The Council of Europe
Interning abroad: A Wellesley student’s perspective
Published: Wednesday, September 26, 2012
Updated: Wednesday, September 26, 2012 18:09
Over this past summer, I had a unique and transformative experience as a student interning abroad. I spent my summer months at the Irish diplomatic office or “Mission” in Strasbourg, France, working directly under Ambassador Peter Gunning, the Permanent Representative of Ireland to the Council of Europe.
In light of the violent protests throughout Africa and Europe this autumn, the Council’s work is more vital and relevant than ever. Though the staff of this Mission numbered only five people, its work is truly impressive. Working with the ambassadorial team of Ireland gave me insights into the Council of Europe which, though not as well-known as other international organizations such as the United Nations, is an important diplomatic and peace-building tool for Europe and countries like the United States, one of the official observers to the Council.
The Council of Europe is made up of representatives from all 47 countries of Europe and serves as a public forum for these countries to discuss and address human rights issues, democracy and the rule of law. The Council tackles issues ranging from terrorism to human trafficking to cybercrime. When countries are found to have violated human rights policies, the member states require the violating nations to plan and implement policies that avoid repeating these crimes. The Council focuses on building better countries based on rule of law and, in some cases, forms recommendations for constitutional reforms to achieve this end. In the eyes of many European countries, the Council of Europe is vital to European society due to its work protecting human rights and promoting awareness of European cultural identity. The Council also strengthens democratic stability in Europe by striving to find common solutions to regional challenges.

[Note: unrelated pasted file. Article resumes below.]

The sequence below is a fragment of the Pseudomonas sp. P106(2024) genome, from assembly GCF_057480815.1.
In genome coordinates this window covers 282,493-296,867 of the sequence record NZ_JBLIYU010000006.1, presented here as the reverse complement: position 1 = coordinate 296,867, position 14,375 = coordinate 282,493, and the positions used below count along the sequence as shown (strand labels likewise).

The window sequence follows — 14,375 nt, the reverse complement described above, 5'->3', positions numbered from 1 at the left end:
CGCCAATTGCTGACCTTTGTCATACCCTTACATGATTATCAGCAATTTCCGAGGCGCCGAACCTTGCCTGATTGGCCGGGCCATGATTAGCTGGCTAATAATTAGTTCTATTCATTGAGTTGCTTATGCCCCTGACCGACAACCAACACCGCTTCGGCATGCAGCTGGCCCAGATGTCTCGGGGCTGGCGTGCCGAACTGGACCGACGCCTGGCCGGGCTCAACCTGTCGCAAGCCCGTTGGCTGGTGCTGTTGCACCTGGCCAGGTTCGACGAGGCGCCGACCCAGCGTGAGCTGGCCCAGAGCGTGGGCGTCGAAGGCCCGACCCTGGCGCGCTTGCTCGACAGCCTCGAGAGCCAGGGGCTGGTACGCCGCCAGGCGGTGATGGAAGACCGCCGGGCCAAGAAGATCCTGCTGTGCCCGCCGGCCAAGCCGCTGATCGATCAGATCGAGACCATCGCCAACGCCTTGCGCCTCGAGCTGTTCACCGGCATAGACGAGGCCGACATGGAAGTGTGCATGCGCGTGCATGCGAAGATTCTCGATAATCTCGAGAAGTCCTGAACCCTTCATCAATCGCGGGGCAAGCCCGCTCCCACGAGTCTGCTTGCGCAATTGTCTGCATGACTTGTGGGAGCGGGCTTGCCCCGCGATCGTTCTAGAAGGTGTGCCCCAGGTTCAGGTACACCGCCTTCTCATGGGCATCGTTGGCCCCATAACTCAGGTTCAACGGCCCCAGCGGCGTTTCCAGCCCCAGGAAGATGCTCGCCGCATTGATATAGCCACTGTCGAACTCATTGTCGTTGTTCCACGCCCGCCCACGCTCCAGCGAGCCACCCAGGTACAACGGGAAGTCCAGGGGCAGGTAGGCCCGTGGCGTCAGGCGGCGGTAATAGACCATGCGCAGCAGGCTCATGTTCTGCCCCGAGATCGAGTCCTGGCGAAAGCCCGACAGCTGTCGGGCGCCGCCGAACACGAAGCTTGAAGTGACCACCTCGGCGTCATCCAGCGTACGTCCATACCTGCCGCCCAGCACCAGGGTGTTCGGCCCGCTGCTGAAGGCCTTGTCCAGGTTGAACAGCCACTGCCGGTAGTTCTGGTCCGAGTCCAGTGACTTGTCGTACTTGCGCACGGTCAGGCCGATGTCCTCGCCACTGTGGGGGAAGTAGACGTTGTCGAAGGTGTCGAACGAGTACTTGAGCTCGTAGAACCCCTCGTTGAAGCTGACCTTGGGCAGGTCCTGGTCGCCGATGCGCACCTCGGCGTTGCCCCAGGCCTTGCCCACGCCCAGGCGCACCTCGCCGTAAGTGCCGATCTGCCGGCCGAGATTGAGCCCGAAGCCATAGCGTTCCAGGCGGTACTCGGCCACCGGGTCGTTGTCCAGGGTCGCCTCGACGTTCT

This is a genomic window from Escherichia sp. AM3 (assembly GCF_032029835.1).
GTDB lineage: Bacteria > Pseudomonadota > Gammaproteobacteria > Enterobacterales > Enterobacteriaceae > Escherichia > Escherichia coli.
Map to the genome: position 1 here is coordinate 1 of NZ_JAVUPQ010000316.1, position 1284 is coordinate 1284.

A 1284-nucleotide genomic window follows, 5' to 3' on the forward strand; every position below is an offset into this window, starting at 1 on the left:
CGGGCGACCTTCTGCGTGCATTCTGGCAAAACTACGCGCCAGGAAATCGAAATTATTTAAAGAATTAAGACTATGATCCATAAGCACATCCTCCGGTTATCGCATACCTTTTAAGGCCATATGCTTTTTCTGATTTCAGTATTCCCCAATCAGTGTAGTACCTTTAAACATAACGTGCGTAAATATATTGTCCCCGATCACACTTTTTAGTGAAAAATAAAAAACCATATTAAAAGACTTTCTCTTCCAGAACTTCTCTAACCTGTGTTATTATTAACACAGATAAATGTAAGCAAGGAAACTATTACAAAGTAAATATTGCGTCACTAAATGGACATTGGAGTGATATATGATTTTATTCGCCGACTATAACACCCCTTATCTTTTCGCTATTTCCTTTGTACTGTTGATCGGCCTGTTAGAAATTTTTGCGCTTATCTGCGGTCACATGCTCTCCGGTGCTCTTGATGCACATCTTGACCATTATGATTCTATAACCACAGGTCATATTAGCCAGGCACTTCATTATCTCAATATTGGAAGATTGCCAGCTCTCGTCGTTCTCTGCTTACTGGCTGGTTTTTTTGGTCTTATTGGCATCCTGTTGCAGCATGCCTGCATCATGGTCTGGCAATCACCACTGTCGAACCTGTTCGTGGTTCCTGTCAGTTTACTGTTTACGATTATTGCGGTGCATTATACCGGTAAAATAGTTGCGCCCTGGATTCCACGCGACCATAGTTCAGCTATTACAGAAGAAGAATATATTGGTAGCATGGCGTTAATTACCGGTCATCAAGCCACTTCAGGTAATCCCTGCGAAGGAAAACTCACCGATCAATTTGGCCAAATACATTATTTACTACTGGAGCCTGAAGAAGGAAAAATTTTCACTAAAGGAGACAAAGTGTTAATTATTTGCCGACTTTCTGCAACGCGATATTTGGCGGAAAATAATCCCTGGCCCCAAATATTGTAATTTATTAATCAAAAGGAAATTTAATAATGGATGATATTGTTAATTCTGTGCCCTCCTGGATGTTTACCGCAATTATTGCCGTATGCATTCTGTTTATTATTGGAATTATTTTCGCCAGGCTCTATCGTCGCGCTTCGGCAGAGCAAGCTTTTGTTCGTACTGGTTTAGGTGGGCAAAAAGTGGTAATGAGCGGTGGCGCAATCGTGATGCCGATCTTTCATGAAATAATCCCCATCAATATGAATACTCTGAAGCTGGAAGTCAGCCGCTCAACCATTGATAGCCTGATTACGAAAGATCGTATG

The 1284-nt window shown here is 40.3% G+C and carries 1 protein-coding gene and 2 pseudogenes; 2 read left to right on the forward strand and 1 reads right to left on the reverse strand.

During my time at the Mission this summer, the Council was addressing a controversy between Azerbaijan and Armenia, two neighboring countries in Eastern Europe. The issue involved an Azerbaijani soldier who had assassinated an Armenian citizen in Hungary. This criminal was sent back to Azerbaijan to serve a life sentence but, upon his return, was not sent to prison. Instead, he was given an apartment, money and other rewards by Azerbaijani government officials. Unsurprisingly, the Armenian government was deeply upset. The Council of Europe has served as the primary forum to address the breach of trust between these two European countries.
While working at the Mission, I specifically worked within the Committee of Ministers, one of the five institutions of the Council of Europe. Considered the Council’s main decision-making body, the Committee of Ministers is comprised of 47 permanent representatives from each of the member states. My job was to attend subcommittee meetings, create and then distribute summaries of the discussions that interested Ireland. One of the most exciting parts of my job was attending the weekly meetings of the Ministers’ Deputies. In attendance at the meetings were the ambassadors from each of the 47 member states, who discussed current events and other issues involving diplomacy, human rights and the rule of law. Being witness to all the different countries’ participation in these meetings has given me a good understanding of the work involved in conflict resolution within in an international diplomatic community.
The skills of delegating, researching and analyzing cases seemed invaluable to countries and their representatives as they hammered out solutions. After my work for the Council of Europe and my coursework as an economics major, I see myself in the near future working for the international institutions such as the European Union.